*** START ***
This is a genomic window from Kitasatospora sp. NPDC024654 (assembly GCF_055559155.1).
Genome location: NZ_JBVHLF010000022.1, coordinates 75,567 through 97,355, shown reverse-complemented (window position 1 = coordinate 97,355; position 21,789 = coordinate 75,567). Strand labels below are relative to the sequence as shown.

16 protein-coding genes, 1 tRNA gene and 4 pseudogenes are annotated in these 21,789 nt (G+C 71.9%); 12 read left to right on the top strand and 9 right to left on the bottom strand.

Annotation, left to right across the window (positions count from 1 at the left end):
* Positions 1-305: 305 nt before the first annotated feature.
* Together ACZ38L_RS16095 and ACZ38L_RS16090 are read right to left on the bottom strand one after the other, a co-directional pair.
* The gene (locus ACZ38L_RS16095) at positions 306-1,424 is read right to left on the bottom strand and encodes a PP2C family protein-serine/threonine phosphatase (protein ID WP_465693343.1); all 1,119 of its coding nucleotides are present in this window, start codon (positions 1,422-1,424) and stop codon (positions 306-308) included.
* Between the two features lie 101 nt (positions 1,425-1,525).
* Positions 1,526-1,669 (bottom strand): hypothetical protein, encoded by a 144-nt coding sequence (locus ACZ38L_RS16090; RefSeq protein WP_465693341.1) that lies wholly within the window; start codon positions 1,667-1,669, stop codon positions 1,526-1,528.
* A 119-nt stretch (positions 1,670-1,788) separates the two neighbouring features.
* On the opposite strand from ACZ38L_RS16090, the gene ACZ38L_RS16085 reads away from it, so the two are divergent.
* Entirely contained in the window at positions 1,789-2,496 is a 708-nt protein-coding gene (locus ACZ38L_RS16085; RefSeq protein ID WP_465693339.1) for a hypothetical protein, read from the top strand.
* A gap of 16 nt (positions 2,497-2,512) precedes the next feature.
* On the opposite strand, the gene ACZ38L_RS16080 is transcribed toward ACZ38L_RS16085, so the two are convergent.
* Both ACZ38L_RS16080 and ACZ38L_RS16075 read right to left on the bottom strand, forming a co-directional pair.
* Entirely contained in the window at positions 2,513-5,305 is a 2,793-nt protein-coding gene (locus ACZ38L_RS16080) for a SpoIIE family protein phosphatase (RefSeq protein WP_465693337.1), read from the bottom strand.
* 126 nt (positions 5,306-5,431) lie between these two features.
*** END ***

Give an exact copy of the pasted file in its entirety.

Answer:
This is a genomic window from Kitasatospora sp. NPDC024654 (assembly GCF_055559155.1).
Genome location: NZ_JBVHLF010000022.1, coordinates 75,567 through 97,355, shown reverse-complemented (window position 1 = coordinate 97,355; position 21,789 = coordinate 75,567). Strand labels below are relative to the sequence as shown.

16 protein-coding genes, 1 tRNA gene and 4 pseudogenes are annotated in these 21,789 nt (G+C 71.9%); 12 read left to right on the top strand and 9 right to left on the bottom strand.

Annotation, left to right across the window (positions count from 1 at the left end):
* Positions 1-305: 305 nt before the first annotated feature.
* Together ACZ38L_RS16095 and ACZ38L_RS16090 are read right to left on the bottom strand one after the other, a co-directional pair.
* The gene (locus ACZ38L_RS16095) at positions 306-1,424 is read right to left on the bottom strand and encodes a PP2C family protein-serine/threonine phosphatase (protein ID WP_465693343.1); all 1,119 of its coding nucleotides are present in this window, start codon (positions 1,422-1,424) and stop codon (positions 306-308) included.
* Between the two features lie 101 nt (positions 1,425-1,525).
* Positions 1,526-1,669 (bottom strand): hypothetical protein, encoded by a 144-nt coding sequence (locus ACZ38L_RS16090; RefSeq protein WP_465693341.1) that lies wholly within the window; start codon positions 1,667-1,669, stop codon positions 1,526-1,528.
* A 119-nt stretch (positions 1,670-1,788) separates the two neighbouring features.
* On the opposite strand from ACZ38L_RS16090, the gene ACZ38L_RS16085 reads away from it, so the two are divergent.
* Entirely contained in the window at positions 1,789-2,496 is a 708-nt protein-coding gene (locus ACZ38L_RS16085; RefSeq protein ID WP_465693339.1) for a hypothetical protein, read from the top strand.
* A gap of 16 nt (positions 2,497-2,512) precedes the next feature.
* On the opposite strand, the gene ACZ38L_RS16080 is transcribed toward ACZ38L_RS16085, so the two are convergent.
* Both ACZ38L_RS16080 and ACZ38L_RS16075 read right to left on the bottom strand, forming a co-directional pair.
* Entirely contained in the window at positions 2,513-5,305 is a 2,793-nt protein-coding gene (locus ACZ38L_RS16080) for a SpoIIE family protein phosphatase (RefSeq protein WP_465693337.1), read from the bottom strand.
* 126 nt (positions 5,306-5,431) lie between these two features.